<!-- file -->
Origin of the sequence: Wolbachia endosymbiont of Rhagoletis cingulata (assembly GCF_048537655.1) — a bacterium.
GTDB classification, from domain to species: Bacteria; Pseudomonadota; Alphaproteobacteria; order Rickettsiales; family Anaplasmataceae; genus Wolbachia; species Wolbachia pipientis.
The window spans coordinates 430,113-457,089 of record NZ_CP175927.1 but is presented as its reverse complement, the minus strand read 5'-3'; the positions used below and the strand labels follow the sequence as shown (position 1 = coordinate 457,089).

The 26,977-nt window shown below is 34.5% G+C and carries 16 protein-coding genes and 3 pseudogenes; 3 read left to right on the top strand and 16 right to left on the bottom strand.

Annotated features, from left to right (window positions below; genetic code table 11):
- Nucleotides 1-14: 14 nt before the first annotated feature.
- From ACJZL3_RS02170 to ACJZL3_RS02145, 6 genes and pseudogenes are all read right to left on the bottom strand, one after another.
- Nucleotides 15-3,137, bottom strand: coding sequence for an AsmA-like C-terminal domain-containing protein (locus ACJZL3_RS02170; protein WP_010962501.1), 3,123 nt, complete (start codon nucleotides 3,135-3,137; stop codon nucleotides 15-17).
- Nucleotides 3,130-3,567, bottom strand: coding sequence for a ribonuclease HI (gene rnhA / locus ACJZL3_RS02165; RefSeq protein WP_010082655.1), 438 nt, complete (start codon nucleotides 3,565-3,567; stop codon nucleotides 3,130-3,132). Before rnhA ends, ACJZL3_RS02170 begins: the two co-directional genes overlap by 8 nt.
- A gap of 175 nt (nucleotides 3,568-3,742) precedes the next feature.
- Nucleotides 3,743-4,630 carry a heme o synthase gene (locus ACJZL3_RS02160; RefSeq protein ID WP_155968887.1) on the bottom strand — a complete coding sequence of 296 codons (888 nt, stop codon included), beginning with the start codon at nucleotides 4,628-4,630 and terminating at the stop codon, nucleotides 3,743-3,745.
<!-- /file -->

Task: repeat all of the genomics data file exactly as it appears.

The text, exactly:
Origin of the sequence: Wolbachia endosymbiont of Rhagoletis cingulata (assembly GCF_048537655.1) — a bacterium.
GTDB classification, from domain to species: Bacteria; Pseudomonadota; Alphaproteobacteria; order Rickettsiales; family Anaplasmataceae; genus Wolbachia; species Wolbachia pipientis.
The window spans coordinates 430,113-457,089 of record NZ_CP175927.1 but is presented as its reverse complement, the minus strand read 5'-3'; the positions used below and the strand labels follow the sequence as shown (position 1 = coordinate 457,089).

The 26,977-nt window shown below is 34.5% G+C and carries 16 protein-coding genes and 3 pseudogenes; 3 read left to right on the top strand and 16 right to left on the bottom strand.

Annotated features, from left to right (window positions below; genetic code table 11):
- Nucleotides 1-14: 14 nt before the first annotated feature.
- From ACJZL3_RS02170 to ACJZL3_RS02145, 6 genes and pseudogenes are all read right to left on the bottom strand, one after another.
- Nucleotides 15-3,137, bottom strand: coding sequence for an AsmA-like C-terminal domain-containing protein (locus ACJZL3_RS02170; protein WP_010962501.1), 3,123 nt, complete (start codon nucleotides 3,135-3,137; stop codon nucleotides 15-17).
- Nucleotides 3,130-3,567, bottom strand: coding sequence for a ribonuclease HI (gene rnhA / locus ACJZL3_RS02165; RefSeq protein WP_010082655.1), 438 nt, complete (start codon nucleotides 3,565-3,567; stop codon nucleotides 3,130-3,132). Before rnhA ends, ACJZL3_RS02170 begins: the two co-directional genes overlap by 8 nt.
- A gap of 175 nt (nucleotides 3,568-3,742) precedes the next feature.
- Nucleotides 3,743-4,630 carry a heme o synthase gene (locus ACJZL3_RS02160; RefSeq protein ID WP_155968887.1) on the bottom strand — a complete coding sequence of 296 codons (888 nt, stop codon included), beginning with the start codon at nucleotides 4,628-4,630 and terminating at the stop codon, nucleotides 3,743-3,745.